Top Ten Slovenia Attractions

Top Ten Slovenia Attractions

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       Slovenia is a country in Central and Southeastern Europe touching the Alps and bordered by Italy, Croatia, Hungary, Austria, the Mediterranean and a small portion of coastline along the Adriatic Sea. It covers an area of 20,273 square km (7,827 sq mi) and has a population of 2.05 million. The capital and largest city is Ljubljana. Historically, the current territory of Slovenia was part of many different state formations, including the Roman Empire and the Holy Roman Empire, followed by the Habsburg Monarchy. In 1918, the Slovenes exercised self-determination for the first time by co-founding the internationally unrecognized State of Slovenes, Croats and Serbs. During WWII, Slovenia was occupied and annexed by Germany, Italy, Hungary and Croatia only to emerge afterwards reunified with its western part as a founding member of the Socialist Federal Republic of Yugoslavia. In 1991, Slovenia declared full sovereignty. Per capita, it is the richest Slavic nation-state, at 85.5% of the EU27 average GDP per capita. Culturally and demographically, Slovenia has been a border area throughout its history. Here, four linguistic and cultural groups of the continent have been meeting: Slavic, Germanic, Romance and Uralic. The population of Slovenia has become more diverse in regard to its language and ethnic composition through recent decades but is still relatively homogeneous. Approximately 83% of inhabitants considered themselves Slovenes in the 2002 census. Another major group are immigrants from the countries of Former Yugoslavia. Slovenia is a largely secularized country; however, major religions are politically and legally privileged, with Roman Catholicism being the most prevalent. The development of the Slovenian identity was also markedly influenced by Protestantism in the centuries past.

  1. Ljubljana
    Ljubljana is the capital of Slovenia, located in the center of the country in the Ljubljana Basin, with a population of roughly 270,000. Throughout its history, it has been influenced by its geographic position at the crossroads of the Slavic world with the Germanic and Latin cultures. For centuries, it was the capital of the historical region of Carniola, and in the 20th century it became the cultural, educational, economic, political and administrative center of Slovenia, independent since 1991. Its transport connections, concentration of industry, scientific and research institutions and cultural tradition are contributing factors to its leading position.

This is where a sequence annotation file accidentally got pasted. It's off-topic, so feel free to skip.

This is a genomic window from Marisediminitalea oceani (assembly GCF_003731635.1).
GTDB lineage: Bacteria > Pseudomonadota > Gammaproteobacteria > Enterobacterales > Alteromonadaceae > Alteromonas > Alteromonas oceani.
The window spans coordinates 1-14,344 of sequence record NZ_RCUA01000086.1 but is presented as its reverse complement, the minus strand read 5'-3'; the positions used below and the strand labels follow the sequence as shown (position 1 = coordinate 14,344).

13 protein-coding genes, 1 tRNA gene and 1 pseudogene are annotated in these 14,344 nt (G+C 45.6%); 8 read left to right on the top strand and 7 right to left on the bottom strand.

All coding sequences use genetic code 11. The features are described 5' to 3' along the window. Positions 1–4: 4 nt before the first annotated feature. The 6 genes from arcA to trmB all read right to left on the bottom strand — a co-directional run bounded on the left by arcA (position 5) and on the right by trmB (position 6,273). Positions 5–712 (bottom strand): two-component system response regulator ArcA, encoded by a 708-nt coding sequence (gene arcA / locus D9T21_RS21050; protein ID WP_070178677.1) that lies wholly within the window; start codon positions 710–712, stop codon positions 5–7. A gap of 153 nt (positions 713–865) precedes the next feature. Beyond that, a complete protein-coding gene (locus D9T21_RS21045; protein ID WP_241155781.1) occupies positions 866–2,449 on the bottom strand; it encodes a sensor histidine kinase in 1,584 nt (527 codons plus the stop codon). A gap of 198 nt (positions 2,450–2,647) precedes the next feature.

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  2. Piran
    Piran is a city and municipality in southwestern Slovenia on the Gulf of Piran on the Adriatic Sea. It is one of the three major towns of Slovenian Istria. The city resembles a large open-air museum, with medieval architecture and a rich cultural heritage. Narrow streets and compact houses give the town its special charm. Piran is the administrative center of the local area and one of Slovenia’s major tourist attractions.
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  3. Škocjan Caves
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    The Skocjan Caves comprise a cave system in Slovenia. International scientific circles have acknowledged the importance of the caves as one of the natural treasures of planet Earth. Ranking among the most important caves in the world, Škocjan Caves represents the most significant underground phenomena in both the Karst region and Slovenia. Following its independence, the Republic of Slovenia committed itself to actively protecting the Škocjan Caves area; for this reason, it established the Škocjan Caves Regional Park, Slovenia and its Managing Authority, the Škocjan Caves Park Public Service Agency.
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  4. Postojna Cave
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    The Postojna Cave is a 20,570 m long Karst cave system near Postojna, Slovenia. It is the longest cave system in the country as well as one of its top tourism sites.
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  5. Lake Bled
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    Lake Bled is a glacial lake in the Julian Alps in northwestern Slovenia, where it adjoins the town of Bled. The area is a popular tourist destination.
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  6. Triglav National Park
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    Triglav National Park is a national park located in Slovenia and the only one in the country. It was named after Mount Triglav, the highest peak of the Julian Alps and a symbol of Slovenia and Slovenian character. Triglav stands almost in the middle of the national park. From it the valleys spread out radially, supplying water to two large river systems with their sources in the Julian Alps: the Soča and the Sava, flowing to the Adriatic and Black Sea, respectively.
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  7. Krkavče
    Krkavče is a village in the Municipality of Koper in the Littoral region of Slovenia close to the border with Croatia. The parish church in the settlement is dedicated to Saint Michael and was built on the bare stone village square in 1749.
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